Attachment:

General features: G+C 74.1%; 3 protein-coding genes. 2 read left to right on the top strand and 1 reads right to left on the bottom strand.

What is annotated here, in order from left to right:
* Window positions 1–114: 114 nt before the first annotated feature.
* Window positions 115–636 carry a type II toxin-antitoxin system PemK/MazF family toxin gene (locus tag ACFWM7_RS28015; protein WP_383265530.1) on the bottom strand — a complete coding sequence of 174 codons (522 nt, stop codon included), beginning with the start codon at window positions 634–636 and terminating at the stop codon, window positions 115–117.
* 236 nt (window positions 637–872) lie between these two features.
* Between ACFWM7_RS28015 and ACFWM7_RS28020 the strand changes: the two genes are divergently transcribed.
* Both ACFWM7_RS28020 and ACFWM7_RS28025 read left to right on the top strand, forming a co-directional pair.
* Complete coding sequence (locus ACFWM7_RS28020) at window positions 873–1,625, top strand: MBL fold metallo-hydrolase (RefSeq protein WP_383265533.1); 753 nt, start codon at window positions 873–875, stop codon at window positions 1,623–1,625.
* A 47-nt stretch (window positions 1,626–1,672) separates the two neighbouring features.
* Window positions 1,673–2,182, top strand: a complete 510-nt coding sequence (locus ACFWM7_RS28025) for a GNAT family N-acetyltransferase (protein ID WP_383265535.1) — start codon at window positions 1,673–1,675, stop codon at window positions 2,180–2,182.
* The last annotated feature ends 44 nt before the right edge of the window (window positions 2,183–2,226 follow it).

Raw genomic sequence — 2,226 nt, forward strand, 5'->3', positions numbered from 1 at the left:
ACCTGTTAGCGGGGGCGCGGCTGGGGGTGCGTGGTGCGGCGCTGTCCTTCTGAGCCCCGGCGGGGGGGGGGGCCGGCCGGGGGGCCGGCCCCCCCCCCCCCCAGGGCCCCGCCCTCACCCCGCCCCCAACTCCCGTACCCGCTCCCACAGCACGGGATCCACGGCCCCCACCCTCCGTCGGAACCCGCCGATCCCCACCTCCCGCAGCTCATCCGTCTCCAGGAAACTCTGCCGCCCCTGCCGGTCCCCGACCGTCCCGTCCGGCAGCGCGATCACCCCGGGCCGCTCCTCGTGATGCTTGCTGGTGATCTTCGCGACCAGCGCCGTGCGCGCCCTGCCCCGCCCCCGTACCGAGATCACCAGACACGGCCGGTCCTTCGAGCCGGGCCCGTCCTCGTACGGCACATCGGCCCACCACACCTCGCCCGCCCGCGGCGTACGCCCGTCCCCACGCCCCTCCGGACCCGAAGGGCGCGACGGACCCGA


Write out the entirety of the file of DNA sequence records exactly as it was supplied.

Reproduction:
General features: G+C 74.1%; 3 protein-coding genes. 2 read left to right on the top strand and 1 reads right to left on the bottom strand.

What is annotated here, in order from left to right:
* Window positions 1–114: 114 nt before the first annotated feature.
* Window positions 115–636 carry a type II toxin-antitoxin system PemK/MazF family toxin gene (locus tag ACFWM7_RS28015; protein WP_383265530.1) on the bottom strand — a complete coding sequence of 174 codons (522 nt, stop codon included), beginning with the start codon at window positions 634–636 and terminating at the stop codon, window positions 115–117.
* 236 nt (window positions 637–872) lie between these two features.
* Between ACFWM7_RS28015 and ACFWM7_RS28020 the strand changes: the two genes are divergently transcribed.
* Both ACFWM7_RS28020 and ACFWM7_RS28025 read left to right on the top strand, forming a co-directional pair.
* Complete coding sequence (locus ACFWM7_RS28020) at window positions 873–1,625, top strand: MBL fold metallo-hydrolase (RefSeq protein WP_383265533.1); 753 nt, start codon at window positions 873–875, stop codon at window positions 1,623–1,625.
* A 47-nt stretch (window positions 1,626–1,672) separates the two neighbouring features.
* Window positions 1,673–2,182, top strand: a complete 510-nt coding sequence (locus ACFWM7_RS28025) for a GNAT family N-acetyltransferase (protein ID WP_383265535.1) — start codon at window positions 1,673–1,675, stop codon at window positions 2,180–2,182.
* The last annotated feature ends 44 nt before the right edge of the window (window positions 2,183–2,226 follow it).

Raw genomic sequence — 2,226 nt, forward strand, 5'->3', positions numbered from 1 at the left:
ACCTGTTAGCGGGGGCGCGGCTGGGGGTGCGTGGTGCGGCGCTGTCCTTCTGAGCCCCGGCGGGGGGGGGGGCCGGCCGGGGGGCCGGCCCCCCCCCCCCCCAGGGCCCCGCCCTCACCCCGCCCCCAACTCCCGTACCCGCTCCCACAGCACGGGATCCACGGCCCCCACCCTCCGTCGGAACCCGCCGATCCCCACCTCCCGCAGCTCATCCGTCTCCAGGAAACTCTGCCGCCCCTGCCGGTCCCCGACCGTCCCGTCCGGCAGCGCGATCACCCCGGGCCGCTCCTCGTGATGCTTGCTGGTGATCTTCGCGACCAGCGCCGTGCGCGCCCTGCCCCGCCCCCGTACCGAGATCACCAGACACGGCCGGTCCTTCGAGCCGGGCCCGTCCTCGTACGGCACATCGGCCCACCACACCTCGCCCGCCCGCGGCGTACGCCCGTCCCCACGCCCCTCCGGACCCGAAGGGCGCGACGGACCCGA